Boeing under scrutiny – Indonesia temporarily halts MAX 9 planes

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FILE PHOTO: A worker walks past Boeing's new 737 MAX-9 under construction at their production facility in Renton, Washington, U.S., February 13, 2017. Picture taken February 13, 2017. REUTERS/Jason Redmond/File Photo

On January 6, Indonesia temporarily halted the operation of three Boeing 737 MAX 9 aircraft owned by Lion Air. This decision was made by the transport ministry, despite the fact that these planes had different configurations than the one that experienced an emergency landing in the U.S. the previous week.

The U.S. Federal Aviation Administration (FAA) mandated the temporary grounding of 171 Boeing aircraft equipped with the same panel that caused the detachment of an eight-week-old Alaska Airlines jet. This incident led to an emergency landing, with a noticeable gap in the fuselage.

The Alaska Airlines jet, en route from Portland, Oregon, to Ontario, California, had its door plug blow off, compelling the pilots to return and execute a safe landing with all 171 passengers and six crew members on board.

Indonesia’s three Boeing 737 MAX 9 planes, the only ones in their possession, were grounded from January 6 onwards until further notice, according to Adita Irawati, a spokesperson for the transport ministry. Adita clarified that the Lion Air planes had a “mid cabin emergency exit door type II,” while the Alaska Airlines plane had a “mid exit door plug.” She emphasized that the mid-section emergency doors in the Lion Air planes were functional and could be used for evacuation.

The transport ministry expressed its commitment to prioritize operational safety and announced plans to collaborate with the FAA, Boeing, and Lion Air to closely monitor the situation. In response, a Lion Air spokesperson stated that the airline is conducting additional inspections to ensure the normal functionality of the emergency door mechanism on its planes.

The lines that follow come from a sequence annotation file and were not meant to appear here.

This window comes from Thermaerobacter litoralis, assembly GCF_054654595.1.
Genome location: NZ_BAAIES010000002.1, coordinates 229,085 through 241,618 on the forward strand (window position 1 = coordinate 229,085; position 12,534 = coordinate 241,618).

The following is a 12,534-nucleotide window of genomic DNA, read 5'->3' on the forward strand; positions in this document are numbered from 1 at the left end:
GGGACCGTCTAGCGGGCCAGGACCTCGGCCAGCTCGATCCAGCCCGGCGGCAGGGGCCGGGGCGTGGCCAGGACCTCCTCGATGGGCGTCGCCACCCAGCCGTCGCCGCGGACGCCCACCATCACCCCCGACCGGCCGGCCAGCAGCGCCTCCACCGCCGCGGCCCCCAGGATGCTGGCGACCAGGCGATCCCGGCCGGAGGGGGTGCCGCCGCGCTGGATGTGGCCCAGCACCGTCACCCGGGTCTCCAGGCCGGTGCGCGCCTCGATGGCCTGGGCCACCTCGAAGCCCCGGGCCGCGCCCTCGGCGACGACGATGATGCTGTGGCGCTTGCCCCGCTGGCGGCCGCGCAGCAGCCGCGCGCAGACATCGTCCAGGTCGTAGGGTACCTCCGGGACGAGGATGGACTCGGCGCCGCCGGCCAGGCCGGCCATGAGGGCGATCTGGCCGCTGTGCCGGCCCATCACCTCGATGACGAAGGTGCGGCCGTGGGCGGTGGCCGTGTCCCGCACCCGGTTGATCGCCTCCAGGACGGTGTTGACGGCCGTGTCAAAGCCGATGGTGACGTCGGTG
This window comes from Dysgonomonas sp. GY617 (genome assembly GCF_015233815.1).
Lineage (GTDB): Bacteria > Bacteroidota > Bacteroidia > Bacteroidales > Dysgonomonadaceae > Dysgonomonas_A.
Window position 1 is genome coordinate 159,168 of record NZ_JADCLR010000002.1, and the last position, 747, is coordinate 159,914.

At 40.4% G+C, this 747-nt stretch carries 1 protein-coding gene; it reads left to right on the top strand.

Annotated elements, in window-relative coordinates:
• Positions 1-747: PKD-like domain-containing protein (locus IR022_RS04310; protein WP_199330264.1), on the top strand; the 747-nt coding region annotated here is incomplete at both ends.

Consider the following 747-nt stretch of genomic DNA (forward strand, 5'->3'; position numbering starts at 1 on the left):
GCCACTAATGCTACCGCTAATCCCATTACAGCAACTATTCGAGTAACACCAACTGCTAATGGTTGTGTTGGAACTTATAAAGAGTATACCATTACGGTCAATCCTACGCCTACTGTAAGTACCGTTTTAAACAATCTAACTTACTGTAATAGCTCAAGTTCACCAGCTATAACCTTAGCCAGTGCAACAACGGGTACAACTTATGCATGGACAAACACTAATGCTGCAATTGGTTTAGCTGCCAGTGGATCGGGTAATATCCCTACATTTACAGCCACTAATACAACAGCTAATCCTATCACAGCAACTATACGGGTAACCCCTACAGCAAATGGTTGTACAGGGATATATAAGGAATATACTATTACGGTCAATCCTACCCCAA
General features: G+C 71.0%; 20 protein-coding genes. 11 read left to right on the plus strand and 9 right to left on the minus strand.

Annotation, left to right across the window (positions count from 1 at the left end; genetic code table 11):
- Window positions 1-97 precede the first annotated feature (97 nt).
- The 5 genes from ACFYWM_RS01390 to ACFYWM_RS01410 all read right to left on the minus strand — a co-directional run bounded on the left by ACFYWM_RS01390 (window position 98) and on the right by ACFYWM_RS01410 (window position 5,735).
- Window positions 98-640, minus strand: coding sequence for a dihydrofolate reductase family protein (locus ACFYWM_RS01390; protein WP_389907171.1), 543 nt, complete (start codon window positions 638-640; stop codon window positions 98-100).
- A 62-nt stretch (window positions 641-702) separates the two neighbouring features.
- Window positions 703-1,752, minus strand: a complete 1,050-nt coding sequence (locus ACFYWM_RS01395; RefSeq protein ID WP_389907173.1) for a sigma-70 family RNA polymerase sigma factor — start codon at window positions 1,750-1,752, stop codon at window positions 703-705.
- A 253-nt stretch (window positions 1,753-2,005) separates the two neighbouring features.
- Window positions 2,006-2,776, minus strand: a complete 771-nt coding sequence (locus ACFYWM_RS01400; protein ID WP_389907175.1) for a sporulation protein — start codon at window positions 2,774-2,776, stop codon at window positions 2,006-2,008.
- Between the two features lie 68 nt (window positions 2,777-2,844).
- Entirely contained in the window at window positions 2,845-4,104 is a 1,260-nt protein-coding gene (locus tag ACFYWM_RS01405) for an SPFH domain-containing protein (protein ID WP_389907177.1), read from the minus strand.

On January 11th, the Brazilian airline GOL recommenced the operation of Boeing 737 MAX aircraft in Brazil. The airline currently utilizes nearly 40 MAX 8 aircraft and has existing orders for the MAX 10, excluding any involvement with the MAX 9. GOL highlighted that both Boeing and other manufacturers undergo audits by the U.S. Federal Aviation Administration (FAA) to address and prevent issues like these in the future.

This weekend, The New York Times reported that the Chairwoman of the US National Transportation Safety Board, Jennifer Homendy said Monday that “the agency was pursuing a theory that bolts that were supposed to hold the plug in place (that blew out in the Alaska Airlines incident) were never installed”. The author of the article, Peter Coy, added that “United Airlines said it had found loose bolts on similar panels on some of its Max 9 jets…(United and Alaska have all the Max 9s in the United States and two-thirds of those worldwide…).”

Following the Alaska Airlines incident, Boeing faces renewed scrutiny while awaiting certification for both its smaller MAX 7 and the larger MAX 10, crucial for competing with an Airbus (AIR.PA) model.

Concerns regarding quality issues in the aviation sector have been expressed by other carriers as well. Ryanair (RYA.I) CEO Michael O’Leary informed Reuters that although Boeing has made “tremendous strides” in production quality over the past two years, it has not reached the desired level yet.

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